Of the two other new species, Dynastes vulcan and D. Lagaii (loc. cit., fig. 2), the latter is by far the rarest, only four specimens having been obtained by the writer during three years residence on the island.
D, vulcan (fig. 1, b) is rarer than D. Hercules (fig. 1, a) but far more common than D. Lagaii, while of D. argentata only one specimen is known.
Another noteworthy beetle of the island is the great Palm-Weevil (Rhynchophorus palmarum). It is of interest mainly because the larvae are eaten by the natives. Those larvae (fig. 3), which are locally called "Gru-gru worms," feed on the decaying wood of the mountain Cabbage Palm and Gru-gru Palm. They attain a length of 2.15 to 3 inches when fully grown. They are fat, firm, legless grubs, and are considered a great delicacy by the natives, as well as by many foreigners who, having sufficiently overcome their natural repugnance, have ventured to taste them. The larvae, after having been spitted on the slender midribs of palm leaves, are roasted over hot coals. Treated in this manner they pop open like roasted chestnuts, and taste much the same. From personal experience the writer can testify to the fact that they are excellent eating.
Of the other large coleoptera, Philemus didymus, a large black Rhinoceros-beetle, and Neleus unicornis are the most likely to be observed. The larvae of Philemus live in decaying wood and other vegetable matter. The adult beetles have the peculiar habit of rolling balls of rotten wood and leaves, in which the eggs are deposited, much in the manner of the northern "Tumble-dung Beetles."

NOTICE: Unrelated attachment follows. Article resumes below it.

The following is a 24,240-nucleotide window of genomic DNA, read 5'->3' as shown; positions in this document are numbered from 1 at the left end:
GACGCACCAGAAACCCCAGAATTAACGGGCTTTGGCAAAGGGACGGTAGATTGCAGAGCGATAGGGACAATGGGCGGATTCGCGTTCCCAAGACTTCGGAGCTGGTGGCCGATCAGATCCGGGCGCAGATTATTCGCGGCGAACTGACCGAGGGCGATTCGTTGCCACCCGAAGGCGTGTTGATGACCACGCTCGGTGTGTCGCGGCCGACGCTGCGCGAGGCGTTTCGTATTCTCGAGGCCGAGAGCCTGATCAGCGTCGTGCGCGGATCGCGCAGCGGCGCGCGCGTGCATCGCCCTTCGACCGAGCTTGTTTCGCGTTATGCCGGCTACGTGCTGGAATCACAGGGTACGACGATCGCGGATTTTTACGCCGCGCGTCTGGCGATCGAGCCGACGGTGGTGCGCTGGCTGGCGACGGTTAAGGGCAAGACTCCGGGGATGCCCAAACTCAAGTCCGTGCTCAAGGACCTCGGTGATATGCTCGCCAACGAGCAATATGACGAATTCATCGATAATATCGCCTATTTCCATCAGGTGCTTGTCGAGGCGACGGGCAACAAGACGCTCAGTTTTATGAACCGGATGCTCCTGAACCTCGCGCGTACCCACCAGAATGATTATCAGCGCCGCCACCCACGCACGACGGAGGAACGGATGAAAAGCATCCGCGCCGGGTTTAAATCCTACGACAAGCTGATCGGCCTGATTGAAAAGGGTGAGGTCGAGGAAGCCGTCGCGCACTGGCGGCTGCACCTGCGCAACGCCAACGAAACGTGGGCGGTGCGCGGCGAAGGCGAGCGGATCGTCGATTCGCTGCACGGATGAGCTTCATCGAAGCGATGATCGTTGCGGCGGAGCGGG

The Neleus larvae live in rotten wood exclusively, and the beetles at certain seasons become exceedingly abundant. This beetle is remarkable for the peculiar loose-appearing manner in which the head and thorax are joined to the body. Even when living, the thorax wobbles about as if broken and entirely beyond the control of the insect.
A large undescribed species of Stag-beetles was also obtained by the writer.
Most of the remaining beetles are small or so scarce as to be but seldom met with, but special mention should be made of the huge "Fireflies " of the Elater group. These are abundant in the forests of the interior, and to one who has never seen them, the stories of their brilliancy seem incredible. One of these insects flying about an ordinary room renders most objects clearly visible at night, and fine print can be easily read by holding one near the page. The light emanating from these Firebeetles is continuous and issues from various portions of the body, especially from between the abdominal segments and from underneath the elytra.
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- Doug Frizzle
- As an armed forces brat, we lived in Rockcliff (Ottawa), Namao (Edmonton), Southport (Portage La Prairie), Manitoba, and Dad retired to St. Margaret's Bay, NS.
Working with the Federal Govenment for 25 years, Canadian Hydrographic Service, mostly. Now married to Gail Kelly, with two grown children, Luke and Denyse. Retired to my woodlot at Stillwater Lake, NS, on the rainy days I study the life and work of A. Hyatt Verrill 1871-1954.